USER Who you are logged in as (same as returned by whoami)

Some are for informational, such as USER, HOSTNAME, and HOME. It doesn't make sense to change them. Others can have a useful effect if changed, such as PATH and PS1.

The prompt, PS1, is a string that is evaluated after every command.

On my desktop it is:

$ echo $PS1

On my summit account, it is:

$ echo $PS1
[\h \w]\$

The escape sequences have special meaning to the shell so that your prompt can be informative.

Here are some useful ones:

escape sequence description my opinion
\h The hostname up to the first `.' Pretty useful if you frequently log on to other computers
\H The full hostname Often times is too long to be printed every command
\w the current working directory, with $HOME abbreviated with a tilde This can be too long, if you have a complicated directory structure, sometimes it's necessary. I use this one on summit.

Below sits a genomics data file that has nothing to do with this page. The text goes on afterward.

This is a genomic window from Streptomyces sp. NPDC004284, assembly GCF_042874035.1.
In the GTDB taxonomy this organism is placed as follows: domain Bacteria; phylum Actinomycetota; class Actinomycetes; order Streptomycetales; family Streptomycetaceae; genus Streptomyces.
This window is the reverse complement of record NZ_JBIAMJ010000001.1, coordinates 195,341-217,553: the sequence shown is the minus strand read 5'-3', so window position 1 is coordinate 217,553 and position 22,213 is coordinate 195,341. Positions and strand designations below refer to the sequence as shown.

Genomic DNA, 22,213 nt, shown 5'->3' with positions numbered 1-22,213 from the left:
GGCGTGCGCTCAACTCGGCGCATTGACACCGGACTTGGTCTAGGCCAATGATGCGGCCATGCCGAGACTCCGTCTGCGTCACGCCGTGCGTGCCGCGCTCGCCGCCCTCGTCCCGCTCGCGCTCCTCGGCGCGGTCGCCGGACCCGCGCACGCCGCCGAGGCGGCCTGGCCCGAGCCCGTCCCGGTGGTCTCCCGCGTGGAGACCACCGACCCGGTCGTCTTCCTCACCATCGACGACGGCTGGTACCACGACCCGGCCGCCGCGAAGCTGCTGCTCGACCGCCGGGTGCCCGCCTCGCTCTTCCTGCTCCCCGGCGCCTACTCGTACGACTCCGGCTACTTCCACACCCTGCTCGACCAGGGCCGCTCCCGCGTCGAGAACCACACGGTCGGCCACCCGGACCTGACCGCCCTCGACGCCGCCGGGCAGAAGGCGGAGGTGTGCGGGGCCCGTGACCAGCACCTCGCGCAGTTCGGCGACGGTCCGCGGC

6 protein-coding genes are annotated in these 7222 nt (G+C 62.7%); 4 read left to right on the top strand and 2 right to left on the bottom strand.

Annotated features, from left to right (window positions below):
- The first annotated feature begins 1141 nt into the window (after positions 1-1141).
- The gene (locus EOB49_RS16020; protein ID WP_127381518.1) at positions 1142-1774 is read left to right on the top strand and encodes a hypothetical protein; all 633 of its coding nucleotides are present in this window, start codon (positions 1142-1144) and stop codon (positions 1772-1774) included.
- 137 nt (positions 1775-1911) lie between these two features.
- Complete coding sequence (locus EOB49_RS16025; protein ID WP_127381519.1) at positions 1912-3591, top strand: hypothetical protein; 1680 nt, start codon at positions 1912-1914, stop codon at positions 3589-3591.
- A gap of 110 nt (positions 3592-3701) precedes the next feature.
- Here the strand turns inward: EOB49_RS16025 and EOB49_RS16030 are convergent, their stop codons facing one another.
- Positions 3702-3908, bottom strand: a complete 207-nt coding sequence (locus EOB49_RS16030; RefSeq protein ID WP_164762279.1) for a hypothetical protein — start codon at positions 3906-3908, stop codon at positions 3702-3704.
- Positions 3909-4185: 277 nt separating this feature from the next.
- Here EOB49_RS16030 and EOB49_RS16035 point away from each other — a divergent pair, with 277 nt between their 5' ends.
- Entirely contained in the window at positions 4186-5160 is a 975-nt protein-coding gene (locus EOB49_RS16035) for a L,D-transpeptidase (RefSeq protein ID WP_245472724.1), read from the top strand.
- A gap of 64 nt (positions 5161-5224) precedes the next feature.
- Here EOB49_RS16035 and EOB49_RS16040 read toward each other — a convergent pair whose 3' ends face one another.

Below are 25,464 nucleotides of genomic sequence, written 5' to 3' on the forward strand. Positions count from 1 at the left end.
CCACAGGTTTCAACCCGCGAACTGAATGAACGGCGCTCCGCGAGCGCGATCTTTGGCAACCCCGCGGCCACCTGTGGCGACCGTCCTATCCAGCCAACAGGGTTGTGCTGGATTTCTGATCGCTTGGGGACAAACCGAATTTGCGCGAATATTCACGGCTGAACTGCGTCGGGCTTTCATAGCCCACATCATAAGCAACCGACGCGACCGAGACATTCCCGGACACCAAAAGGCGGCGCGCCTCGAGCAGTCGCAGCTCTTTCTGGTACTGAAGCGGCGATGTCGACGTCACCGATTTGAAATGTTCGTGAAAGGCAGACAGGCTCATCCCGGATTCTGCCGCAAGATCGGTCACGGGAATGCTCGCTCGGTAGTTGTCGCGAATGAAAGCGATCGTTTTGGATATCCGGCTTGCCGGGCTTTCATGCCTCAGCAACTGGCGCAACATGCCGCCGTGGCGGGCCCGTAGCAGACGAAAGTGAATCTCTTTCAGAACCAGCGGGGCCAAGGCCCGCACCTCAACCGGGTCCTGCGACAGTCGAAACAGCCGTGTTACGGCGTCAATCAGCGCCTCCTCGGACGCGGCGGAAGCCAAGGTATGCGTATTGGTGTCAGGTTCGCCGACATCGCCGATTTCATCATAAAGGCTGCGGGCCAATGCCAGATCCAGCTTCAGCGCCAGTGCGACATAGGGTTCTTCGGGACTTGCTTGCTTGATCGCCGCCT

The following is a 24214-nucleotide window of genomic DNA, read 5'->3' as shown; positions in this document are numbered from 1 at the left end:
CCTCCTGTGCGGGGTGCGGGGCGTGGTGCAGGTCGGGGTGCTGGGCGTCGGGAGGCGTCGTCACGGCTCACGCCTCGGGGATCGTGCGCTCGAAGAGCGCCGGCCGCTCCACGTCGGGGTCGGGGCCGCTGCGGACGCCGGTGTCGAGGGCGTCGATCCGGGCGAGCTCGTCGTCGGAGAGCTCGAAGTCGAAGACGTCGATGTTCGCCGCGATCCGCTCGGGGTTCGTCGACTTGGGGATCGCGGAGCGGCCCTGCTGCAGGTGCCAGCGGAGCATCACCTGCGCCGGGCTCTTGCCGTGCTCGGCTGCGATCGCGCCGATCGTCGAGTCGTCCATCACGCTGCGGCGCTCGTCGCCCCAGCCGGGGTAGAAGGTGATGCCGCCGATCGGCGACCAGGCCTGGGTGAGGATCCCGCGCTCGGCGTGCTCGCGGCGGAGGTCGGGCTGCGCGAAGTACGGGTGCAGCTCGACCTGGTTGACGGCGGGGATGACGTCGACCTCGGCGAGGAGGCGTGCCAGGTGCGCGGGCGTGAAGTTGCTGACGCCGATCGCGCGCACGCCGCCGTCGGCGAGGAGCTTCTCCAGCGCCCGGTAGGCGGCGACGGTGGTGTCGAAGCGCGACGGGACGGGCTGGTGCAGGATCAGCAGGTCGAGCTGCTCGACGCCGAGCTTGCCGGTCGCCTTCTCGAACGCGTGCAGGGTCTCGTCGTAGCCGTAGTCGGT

\W the basename of the current working directory Only the last part of your $PWD. Use if \w is too long.

A more complete list

You can also just use a string without control characters if you want:

Here are some things to try:

$ PS1='> '
> echo $PS1
> PS1='--> '
---> PS1='hello, human: '
hello, human: echo $PS1 

Scripting revComp

We're going to use what we learned about variables to write revComp.

0. Return to your ''dev'' directory.

$ cd ~/dev 

1. Create a new file called "revComp"

Open a new file in your text editor. Save it as revComp.

Enter the following text:

#!/usr/bin/env bash
# Assign a DNA sequence to a variable (sequence):
echo $sequence

1a. Save the file. Then run it.

$ bash revComp

1b. Make it executable.